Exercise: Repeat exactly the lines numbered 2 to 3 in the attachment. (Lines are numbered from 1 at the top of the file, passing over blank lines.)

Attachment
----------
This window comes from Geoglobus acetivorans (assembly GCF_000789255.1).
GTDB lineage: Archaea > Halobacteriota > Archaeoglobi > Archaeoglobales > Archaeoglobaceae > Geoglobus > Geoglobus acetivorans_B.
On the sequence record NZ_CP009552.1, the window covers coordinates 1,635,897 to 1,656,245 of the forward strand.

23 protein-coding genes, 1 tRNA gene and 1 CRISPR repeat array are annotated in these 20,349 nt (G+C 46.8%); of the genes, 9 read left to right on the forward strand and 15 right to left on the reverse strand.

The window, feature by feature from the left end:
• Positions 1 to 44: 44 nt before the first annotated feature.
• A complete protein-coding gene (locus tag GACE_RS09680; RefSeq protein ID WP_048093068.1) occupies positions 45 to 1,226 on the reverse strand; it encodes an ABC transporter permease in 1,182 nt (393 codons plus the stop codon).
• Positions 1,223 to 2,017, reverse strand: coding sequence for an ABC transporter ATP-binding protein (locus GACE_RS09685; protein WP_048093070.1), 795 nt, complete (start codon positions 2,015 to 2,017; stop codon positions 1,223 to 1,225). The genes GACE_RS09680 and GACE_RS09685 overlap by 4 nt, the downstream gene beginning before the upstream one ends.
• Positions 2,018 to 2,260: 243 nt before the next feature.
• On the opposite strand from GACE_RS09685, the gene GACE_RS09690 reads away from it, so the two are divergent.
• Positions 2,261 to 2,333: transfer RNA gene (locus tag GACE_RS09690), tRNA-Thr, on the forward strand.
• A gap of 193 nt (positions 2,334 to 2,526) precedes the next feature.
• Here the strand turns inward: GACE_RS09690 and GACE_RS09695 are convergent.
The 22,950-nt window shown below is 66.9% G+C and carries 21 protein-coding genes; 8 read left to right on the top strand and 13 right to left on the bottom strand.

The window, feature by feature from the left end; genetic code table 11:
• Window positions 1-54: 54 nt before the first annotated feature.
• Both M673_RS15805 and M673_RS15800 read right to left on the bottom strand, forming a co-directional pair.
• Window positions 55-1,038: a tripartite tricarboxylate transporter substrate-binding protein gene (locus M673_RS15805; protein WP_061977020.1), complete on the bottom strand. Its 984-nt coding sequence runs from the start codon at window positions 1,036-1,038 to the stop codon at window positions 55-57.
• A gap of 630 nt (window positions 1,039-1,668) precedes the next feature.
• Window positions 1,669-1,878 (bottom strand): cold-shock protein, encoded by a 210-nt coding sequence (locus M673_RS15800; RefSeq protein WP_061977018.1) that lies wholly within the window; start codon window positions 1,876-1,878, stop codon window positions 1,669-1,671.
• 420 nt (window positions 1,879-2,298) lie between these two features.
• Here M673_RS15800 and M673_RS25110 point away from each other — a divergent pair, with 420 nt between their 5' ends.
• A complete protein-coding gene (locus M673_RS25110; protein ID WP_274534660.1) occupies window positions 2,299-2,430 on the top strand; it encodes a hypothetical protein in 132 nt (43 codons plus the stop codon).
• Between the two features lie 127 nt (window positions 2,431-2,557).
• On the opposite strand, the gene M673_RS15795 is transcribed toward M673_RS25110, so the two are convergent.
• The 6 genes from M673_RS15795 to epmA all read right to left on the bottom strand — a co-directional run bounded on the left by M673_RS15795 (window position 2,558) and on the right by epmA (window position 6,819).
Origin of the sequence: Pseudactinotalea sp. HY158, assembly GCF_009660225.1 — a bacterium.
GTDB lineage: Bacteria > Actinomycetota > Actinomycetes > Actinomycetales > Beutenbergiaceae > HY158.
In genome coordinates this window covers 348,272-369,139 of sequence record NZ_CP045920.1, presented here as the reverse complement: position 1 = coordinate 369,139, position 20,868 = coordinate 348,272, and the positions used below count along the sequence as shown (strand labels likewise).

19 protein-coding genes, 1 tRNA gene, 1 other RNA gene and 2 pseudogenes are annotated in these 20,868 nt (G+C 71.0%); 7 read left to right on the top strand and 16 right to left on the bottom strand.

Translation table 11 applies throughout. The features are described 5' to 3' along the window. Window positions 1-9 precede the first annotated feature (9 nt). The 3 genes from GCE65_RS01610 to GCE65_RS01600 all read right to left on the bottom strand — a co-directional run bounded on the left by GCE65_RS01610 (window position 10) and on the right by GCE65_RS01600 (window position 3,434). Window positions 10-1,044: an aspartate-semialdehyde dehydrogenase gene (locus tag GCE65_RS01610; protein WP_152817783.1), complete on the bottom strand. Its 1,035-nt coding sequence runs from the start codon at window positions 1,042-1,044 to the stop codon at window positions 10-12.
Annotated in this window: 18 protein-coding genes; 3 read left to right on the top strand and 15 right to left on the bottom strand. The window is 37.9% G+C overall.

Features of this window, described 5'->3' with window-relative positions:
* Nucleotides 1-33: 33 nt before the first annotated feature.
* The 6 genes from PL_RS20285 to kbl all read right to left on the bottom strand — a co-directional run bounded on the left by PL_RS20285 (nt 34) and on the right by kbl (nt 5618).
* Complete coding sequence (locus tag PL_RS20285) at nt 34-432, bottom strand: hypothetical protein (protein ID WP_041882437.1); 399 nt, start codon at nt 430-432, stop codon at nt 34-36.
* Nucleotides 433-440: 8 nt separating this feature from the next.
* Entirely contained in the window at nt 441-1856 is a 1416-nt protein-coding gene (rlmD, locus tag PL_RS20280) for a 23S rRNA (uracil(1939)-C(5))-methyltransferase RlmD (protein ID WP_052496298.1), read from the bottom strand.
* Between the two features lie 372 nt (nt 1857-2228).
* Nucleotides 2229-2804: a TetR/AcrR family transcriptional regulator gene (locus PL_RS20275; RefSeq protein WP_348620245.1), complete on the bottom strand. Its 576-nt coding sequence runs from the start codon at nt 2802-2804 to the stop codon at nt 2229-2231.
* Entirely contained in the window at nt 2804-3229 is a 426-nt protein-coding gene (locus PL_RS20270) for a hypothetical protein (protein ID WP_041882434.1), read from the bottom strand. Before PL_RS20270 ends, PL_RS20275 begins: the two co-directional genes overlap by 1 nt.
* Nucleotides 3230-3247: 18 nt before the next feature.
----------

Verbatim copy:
GTDB lineage: Archaea > Halobacteriota > Archaeoglobi > Archaeoglobales > Archaeoglobaceae > Geoglobus > Geoglobus acetivorans_B.
On the sequence record NZ_CP009552.1, the window covers coordinates 1,635,897 to 1,656,245 of the forward strand.